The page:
The Federal Communications Commission is reportedly set to begin its formal repeal of Obama-era net neutrality regulations as early as Thursday.
That's because the Federal Communications Commission cut through the last bit of red tape today by publishing the repeal of net neutrality rules in the Federal Register (PDF).
The lawsuit comes about two months after the agency voted 3-2 along party lines to dismantle rules passed in 2015 to ensure that all traffic on the internet is treated equally and to prevent broadband and wireless providers from blocking or slowing online content. "It might not be called Net neutrality, but (it will address) what role should government have in this powerful new medium of the Internet".
Amy Spitalnick, a spokeswoman for New York Attorney General Eric Schneiderman, said that they will refile their lawsuit against the FCC "once the final rule is published". During the vote to repeal the regulations, FCC Commissioner Michael O'Rielly said he would not stand for "a hodgepodge of state rules". The FCC says it will "preempt any state or local measures that would effectively impose rules or requirements that we have repealed or made a decision to refrain from imposing in this order". Governors of several states - New Jersey, Montana and NY - have already signed executive orders that effectively establish net neutrality principles at the state level. In three years' time the Democrats could be back in the White House, if this is the case it would be a fair bet to assume the net neutrality rules would be back in play. However, the chances of preserving net neutrality via the Congressional Review Act seem slim.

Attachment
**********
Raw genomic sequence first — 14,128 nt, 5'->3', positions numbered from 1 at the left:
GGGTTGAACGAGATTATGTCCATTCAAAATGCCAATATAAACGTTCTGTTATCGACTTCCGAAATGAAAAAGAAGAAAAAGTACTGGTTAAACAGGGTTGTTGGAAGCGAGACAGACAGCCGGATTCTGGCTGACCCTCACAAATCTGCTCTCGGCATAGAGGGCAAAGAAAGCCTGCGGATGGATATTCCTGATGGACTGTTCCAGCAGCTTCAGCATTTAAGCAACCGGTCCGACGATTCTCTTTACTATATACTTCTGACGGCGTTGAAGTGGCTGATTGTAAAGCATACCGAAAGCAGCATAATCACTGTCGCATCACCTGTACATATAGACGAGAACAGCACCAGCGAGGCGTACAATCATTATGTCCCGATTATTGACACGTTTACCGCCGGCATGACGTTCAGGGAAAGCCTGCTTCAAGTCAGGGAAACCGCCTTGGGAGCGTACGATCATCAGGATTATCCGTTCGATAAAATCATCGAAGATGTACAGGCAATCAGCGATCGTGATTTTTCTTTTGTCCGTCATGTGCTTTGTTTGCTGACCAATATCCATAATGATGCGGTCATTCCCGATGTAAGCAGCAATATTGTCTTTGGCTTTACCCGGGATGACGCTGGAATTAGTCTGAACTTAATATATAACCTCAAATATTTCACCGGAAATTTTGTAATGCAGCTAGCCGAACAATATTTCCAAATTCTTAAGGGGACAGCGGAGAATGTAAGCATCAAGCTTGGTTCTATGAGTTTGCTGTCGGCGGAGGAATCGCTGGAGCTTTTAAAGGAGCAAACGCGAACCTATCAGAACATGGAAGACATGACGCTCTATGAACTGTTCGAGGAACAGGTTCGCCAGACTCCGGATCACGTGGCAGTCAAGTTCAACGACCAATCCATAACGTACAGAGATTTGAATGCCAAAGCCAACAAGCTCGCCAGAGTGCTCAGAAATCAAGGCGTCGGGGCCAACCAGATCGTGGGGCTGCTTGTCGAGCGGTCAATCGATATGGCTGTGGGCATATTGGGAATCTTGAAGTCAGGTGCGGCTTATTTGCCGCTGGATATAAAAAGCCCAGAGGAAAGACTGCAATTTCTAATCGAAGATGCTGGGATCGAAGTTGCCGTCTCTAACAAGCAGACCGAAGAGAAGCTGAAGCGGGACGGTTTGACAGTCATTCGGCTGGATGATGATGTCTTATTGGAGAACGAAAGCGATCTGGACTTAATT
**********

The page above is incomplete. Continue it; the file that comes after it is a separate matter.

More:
Vimeo has not offered a statement regarding its legal action, but Bloomberg reported that the video platform - along with other companies, such as Mozilla - has mounted a legal challenge against the FCC, which could reopen the debate surrounding net neutrality.
Net neutrality supporters in Congress are also now able to try to overturn the repeal through legislation. But it remains to be seen. The Attorneys General of 22 states have signed on to the legal challenge.
The FCC has cited April 23 as the day when it will put its rollback of net neutrality into effect, but staunch defenders of the open internet are not going down without a fight.
More: Net neutrality rules threaten to rewind the Internet back to 2014.